Source code for torchx.schedulers.api

#!/usr/bin/env python3
# Copyright (c) Meta Platforms, Inc. and affiliates.
# All rights reserved.
# This source code is licensed under the BSD-style license found in the
# LICENSE file in the root directory of this source tree.

import abc
import re
from dataclasses import dataclass, field
from datetime import datetime
from enum import Enum
from typing import Iterable, List, Mapping, Optional

from torchx.specs import (
from torchx.workspace.api import Workspace

class Stream(str, Enum):
    STDOUT = "stdout"
    STDERR = "stderr"
    COMBINED = "combined"

class DescribeAppResponse:
    Response object returned by ``Scheduler.describe(app)`` API. Contains
    the status and description of the application as known by the scheduler.
    For some schedulers implementations this response object has necessary
    and sufficient information to recreate an ``AppDef`` object. For these types
    of schedulers, the user can re-``run()`` the recreted application. Otherwise
    the user can only call non-creating methods (e.g. ``wait()``, ``status()``,

    Since this class is a data class and contains many member variables we
    keep the usage simple and provide a no-args constructor and chose to
    access the member vars directly rather than provide accessors.

    If scheduler returns arbitrary message, the ``msg`` field should be populated.
    If scheduler returns a structured json, the ``structured_error_msg`` field should be populated.

    app_id: str = "<NOT_SET>"
    state: AppState = AppState.UNSUBMITTED
    num_restarts: int = -1
    msg: str = NONE
    structured_error_msg: str = NONE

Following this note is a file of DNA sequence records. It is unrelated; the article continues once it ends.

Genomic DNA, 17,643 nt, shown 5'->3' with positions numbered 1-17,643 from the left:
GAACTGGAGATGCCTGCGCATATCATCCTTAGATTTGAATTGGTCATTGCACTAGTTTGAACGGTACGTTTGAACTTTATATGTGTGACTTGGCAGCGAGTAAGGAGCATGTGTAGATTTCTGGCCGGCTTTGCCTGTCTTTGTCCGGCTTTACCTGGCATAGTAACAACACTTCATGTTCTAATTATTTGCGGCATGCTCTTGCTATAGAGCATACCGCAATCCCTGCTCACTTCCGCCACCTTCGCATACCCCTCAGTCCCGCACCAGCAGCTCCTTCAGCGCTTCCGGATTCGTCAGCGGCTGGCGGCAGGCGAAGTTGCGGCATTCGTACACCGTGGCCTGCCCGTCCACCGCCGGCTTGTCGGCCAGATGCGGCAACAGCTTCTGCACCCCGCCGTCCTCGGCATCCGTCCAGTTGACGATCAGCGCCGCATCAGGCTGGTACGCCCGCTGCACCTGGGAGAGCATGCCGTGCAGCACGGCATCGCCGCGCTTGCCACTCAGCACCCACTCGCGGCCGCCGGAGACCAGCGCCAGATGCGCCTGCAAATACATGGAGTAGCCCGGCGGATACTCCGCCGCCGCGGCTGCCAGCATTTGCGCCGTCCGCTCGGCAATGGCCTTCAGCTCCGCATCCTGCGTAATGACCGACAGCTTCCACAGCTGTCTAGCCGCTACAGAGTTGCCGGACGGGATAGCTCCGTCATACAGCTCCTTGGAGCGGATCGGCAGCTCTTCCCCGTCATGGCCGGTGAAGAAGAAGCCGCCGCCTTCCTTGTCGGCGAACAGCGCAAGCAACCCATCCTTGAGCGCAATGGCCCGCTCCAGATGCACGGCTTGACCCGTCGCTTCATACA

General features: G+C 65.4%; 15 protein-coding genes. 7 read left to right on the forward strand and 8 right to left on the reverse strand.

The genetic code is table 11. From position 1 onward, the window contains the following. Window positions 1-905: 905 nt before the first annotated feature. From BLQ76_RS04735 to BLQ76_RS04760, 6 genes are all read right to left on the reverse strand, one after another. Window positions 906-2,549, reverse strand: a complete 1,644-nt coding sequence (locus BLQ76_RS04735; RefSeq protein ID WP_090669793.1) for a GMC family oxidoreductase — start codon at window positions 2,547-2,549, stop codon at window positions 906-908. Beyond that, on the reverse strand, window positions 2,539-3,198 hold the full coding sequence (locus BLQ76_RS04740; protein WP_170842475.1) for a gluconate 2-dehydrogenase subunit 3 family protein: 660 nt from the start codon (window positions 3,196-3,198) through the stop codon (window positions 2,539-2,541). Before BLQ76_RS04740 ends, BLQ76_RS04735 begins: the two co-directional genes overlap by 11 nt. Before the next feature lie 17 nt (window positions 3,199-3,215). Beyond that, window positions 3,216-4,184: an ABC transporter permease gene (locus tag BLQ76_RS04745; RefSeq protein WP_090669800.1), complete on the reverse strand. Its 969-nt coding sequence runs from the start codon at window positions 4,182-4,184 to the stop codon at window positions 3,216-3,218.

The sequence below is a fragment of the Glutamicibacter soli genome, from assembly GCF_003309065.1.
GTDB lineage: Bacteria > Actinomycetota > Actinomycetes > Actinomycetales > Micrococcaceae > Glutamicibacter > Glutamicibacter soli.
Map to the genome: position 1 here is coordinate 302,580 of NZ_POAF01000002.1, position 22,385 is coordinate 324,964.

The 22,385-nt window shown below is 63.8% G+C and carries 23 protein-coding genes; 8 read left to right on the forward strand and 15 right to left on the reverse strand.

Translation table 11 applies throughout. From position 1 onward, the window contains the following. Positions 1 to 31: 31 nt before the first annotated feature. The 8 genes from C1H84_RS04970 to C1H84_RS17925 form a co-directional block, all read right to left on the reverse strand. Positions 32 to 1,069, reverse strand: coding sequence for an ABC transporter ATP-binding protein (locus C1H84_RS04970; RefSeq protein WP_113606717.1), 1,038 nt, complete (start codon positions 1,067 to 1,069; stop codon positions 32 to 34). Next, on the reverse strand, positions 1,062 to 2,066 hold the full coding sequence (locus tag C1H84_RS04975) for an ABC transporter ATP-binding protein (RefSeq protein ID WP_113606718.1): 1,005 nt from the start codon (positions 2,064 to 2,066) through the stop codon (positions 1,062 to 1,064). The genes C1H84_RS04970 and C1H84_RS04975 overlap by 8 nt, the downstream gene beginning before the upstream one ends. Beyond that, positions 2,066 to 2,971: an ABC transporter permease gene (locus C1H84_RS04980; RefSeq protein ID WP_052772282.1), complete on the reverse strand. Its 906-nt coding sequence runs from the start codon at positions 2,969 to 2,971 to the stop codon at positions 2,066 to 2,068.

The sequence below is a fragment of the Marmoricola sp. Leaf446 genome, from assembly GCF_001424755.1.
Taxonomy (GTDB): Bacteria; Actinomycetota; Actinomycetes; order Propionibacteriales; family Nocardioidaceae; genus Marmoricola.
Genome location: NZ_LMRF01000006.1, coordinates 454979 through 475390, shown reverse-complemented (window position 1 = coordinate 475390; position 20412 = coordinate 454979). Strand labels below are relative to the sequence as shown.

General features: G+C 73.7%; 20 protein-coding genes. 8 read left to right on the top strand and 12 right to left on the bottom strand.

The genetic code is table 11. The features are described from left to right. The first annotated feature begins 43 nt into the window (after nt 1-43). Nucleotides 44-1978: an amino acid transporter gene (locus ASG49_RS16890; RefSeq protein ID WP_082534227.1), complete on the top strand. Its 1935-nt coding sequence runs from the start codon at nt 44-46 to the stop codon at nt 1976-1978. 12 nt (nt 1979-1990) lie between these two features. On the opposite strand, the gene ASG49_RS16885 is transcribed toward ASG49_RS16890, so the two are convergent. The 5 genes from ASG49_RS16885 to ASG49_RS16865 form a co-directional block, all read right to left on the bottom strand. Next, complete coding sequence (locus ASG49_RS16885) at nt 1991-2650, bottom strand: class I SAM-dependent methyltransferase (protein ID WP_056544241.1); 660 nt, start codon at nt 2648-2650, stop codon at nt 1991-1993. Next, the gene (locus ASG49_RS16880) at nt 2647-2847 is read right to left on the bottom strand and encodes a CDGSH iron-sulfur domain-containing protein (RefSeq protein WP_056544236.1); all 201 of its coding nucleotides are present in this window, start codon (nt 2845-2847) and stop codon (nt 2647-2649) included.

ui_url: Optional[str] = None

    roles_statuses: List[RoleStatus] = field(default_factory=list)
    roles: List[Role] = field(default_factory=list)

[docs]class Scheduler(abc.ABC): """ An interface abstracting functionalities of a scheduler. Implementors need only implement those methods annotated with ``@abc.abstractmethod``. """ def __init__(self, backend: str, session_name: str) -> None: self.backend = backend self.session_name = session_name
[docs] def close(self) -> None: """ Only for schedulers that have local state! Closes the scheduler freeing any allocated resources. Once closed, the scheduler object is deemed to no longer be valid and any method called on the object results in undefined behavior. This method should not raise exceptions and is allowed to be called multiple times on the same object. .. note:: Override only for scheduler implementations that have local state (``torchx/schedulers/``). Schedulers simply wrapping a remote scheduler's client need not implement this method. """ pass
[docs] def submit( self, app: AppDef, cfg: Mapping[str, CfgVal], workspace: Optional[str] = None, ) -> str: """ Submits the application to be run by the scheduler. WARNING: Mostly used for tests. Users should prefer to use the TorchX runner instead. Returns: The application id that uniquely identifies the submitted app. """ if workspace: sched = self assert isinstance(sched, Workspace) role = app.roles[0] sched.build_workspace_and_update_role(role, workspace, cfg) dryrun_info = self.submit_dryrun(app, cfg) return self.schedule(dryrun_info)